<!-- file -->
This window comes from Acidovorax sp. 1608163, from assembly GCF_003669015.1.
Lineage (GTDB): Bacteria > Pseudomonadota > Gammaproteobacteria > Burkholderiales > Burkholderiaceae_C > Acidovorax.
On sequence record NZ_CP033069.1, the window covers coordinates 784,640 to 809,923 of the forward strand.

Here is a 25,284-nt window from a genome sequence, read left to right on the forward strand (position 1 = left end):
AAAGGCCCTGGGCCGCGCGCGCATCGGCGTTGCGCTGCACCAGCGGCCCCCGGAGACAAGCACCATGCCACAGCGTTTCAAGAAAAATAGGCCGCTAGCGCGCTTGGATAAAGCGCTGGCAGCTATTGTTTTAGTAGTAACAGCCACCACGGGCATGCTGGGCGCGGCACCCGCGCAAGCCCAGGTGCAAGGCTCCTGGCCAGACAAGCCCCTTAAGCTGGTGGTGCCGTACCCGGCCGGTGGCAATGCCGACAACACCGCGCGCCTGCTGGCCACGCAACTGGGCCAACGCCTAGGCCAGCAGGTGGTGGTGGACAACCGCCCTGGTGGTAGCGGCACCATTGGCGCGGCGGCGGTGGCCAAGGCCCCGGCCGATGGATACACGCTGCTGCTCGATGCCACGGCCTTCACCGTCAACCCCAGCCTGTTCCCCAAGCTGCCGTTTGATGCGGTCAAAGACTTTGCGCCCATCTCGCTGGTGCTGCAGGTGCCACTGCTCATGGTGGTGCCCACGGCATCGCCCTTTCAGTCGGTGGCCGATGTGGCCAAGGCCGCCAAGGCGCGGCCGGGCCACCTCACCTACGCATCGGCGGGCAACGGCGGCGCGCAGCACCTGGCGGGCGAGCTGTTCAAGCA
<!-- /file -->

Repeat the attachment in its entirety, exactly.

This window comes from Acidovorax sp. 1608163, from assembly GCF_003669015.1.
Lineage (GTDB): Bacteria > Pseudomonadota > Gammaproteobacteria > Burkholderiales > Burkholderiaceae_C > Acidovorax.
On sequence record NZ_CP033069.1, the window covers coordinates 784,640 to 809,923 of the forward strand.

Here is a 25,284-nt window from a genome sequence, read left to right on the forward strand (position 1 = left end):
AAAGGCCCTGGGCCGCGCGCGCATCGGCGTTGCGCTGCACCAGCGGCCCCCGGAGACAAGCACCATGCCACAGCGTTTCAAGAAAAATAGGCCGCTAGCGCGCTTGGATAAAGCGCTGGCAGCTATTGTTTTAGTAGTAACAGCCACCACGGGCATGCTGGGCGCGGCACCCGCGCAAGCCCAGGTGCAAGGCTCCTGGCCAGACAAGCCCCTTAAGCTGGTGGTGCCGTACCCGGCCGGTGGCAATGCCGACAACACCGCGCGCCTGCTGGCCACGCAACTGGGCCAACGCCTAGGCCAGCAGGTGGTGGTGGACAACCGCCCTGGTGGTAGCGGCACCATTGGCGCGGCGGCGGTGGCCAAGGCCCCGGCCGATGGATACACGCTGCTGCTCGATGCCACGGCCTTCACCGTCAACCCCAGCCTGTTCCCCAAGCTGCCGTTTGATGCGGTCAAAGACTTTGCGCCCATCTCGCTGGTGCTGCAGGTGCCACTGCTCATGGTGGTGCCCACGGCATCGCCCTTTCAGTCGGTGGCCGATGTGGCCAAGGCCGCCAAGGCGCGGCCGGGCCACCTCACCTACGCATCGGCGGGCAACGGCGGCGCGCAGCACCTGGCGGGCGAGCTGTTCAAGCA